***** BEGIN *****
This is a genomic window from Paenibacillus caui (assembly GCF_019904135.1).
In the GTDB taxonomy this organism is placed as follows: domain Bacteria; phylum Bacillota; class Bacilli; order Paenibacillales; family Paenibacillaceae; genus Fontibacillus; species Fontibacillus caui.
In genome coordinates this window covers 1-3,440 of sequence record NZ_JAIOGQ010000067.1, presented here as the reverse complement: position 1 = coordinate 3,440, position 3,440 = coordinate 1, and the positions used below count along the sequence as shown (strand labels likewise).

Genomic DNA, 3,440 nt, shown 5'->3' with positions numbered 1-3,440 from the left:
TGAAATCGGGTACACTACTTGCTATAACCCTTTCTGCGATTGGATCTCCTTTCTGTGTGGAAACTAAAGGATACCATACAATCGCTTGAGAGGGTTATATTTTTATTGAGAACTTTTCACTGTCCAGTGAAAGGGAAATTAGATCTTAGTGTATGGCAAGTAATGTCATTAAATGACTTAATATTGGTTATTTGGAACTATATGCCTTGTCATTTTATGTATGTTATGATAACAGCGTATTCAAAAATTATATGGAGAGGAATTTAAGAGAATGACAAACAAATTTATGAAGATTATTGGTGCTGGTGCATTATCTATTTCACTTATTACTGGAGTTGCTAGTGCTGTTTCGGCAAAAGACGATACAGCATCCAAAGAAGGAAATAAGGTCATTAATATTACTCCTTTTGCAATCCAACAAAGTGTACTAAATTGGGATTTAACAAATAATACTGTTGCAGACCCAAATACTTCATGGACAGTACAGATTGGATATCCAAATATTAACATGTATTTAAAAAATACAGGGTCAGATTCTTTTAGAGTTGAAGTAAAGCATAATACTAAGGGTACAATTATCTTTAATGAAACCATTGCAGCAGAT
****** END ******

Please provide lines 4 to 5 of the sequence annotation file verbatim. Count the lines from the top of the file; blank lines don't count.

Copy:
Genomic DNA, 3,440 nt, shown 5'->3' with positions numbered 1-3,440 from the left:
TGAAATCGGGTACACTACTTGCTATAACCCTTTCTGCGATTGGATCTCCTTTCTGTGTGGAAACTAAAGGATACCATACAATCGCTTGAGAGGGTTATATTTTTATTGAGAACTTTTCACTGTCCAGTGAAAGGGAAATTAGATCTTAGTGTATGGCAAGTAATGTCATTAAATGACTTAATATTGGTTATTTGGAACTATATGCCTTGTCATTTTATGTATGTTATGATAACAGCGTATTCAAAAATTATATGGAGAGGAATTTAAGAGAATGACAAACAAATTTATGAAGATTATTGGTGCTGGTGCATTATCTATTTCACTTATTACTGGAGTTGCTAGTGCTGTTTCGGCAAAAGACGATACAGCATCCAAAGAAGGAAATAAGGTCATTAATATTACTCCTTTTGCAATCCAACAAAGTGTACTAAATTGGGATTTAACAAATAATACTGTTGCAGACCCAAATACTTCATGGACAGTACAGATTGGATATCCAAATATTAACATGTATTTAAAAAATACAGGGTCAGATTCTTTTAGAGTTGAAGTAAAGCATAATACTAAGGGTACAATTATCTTTAATGAAACCATTGCAGCAGAT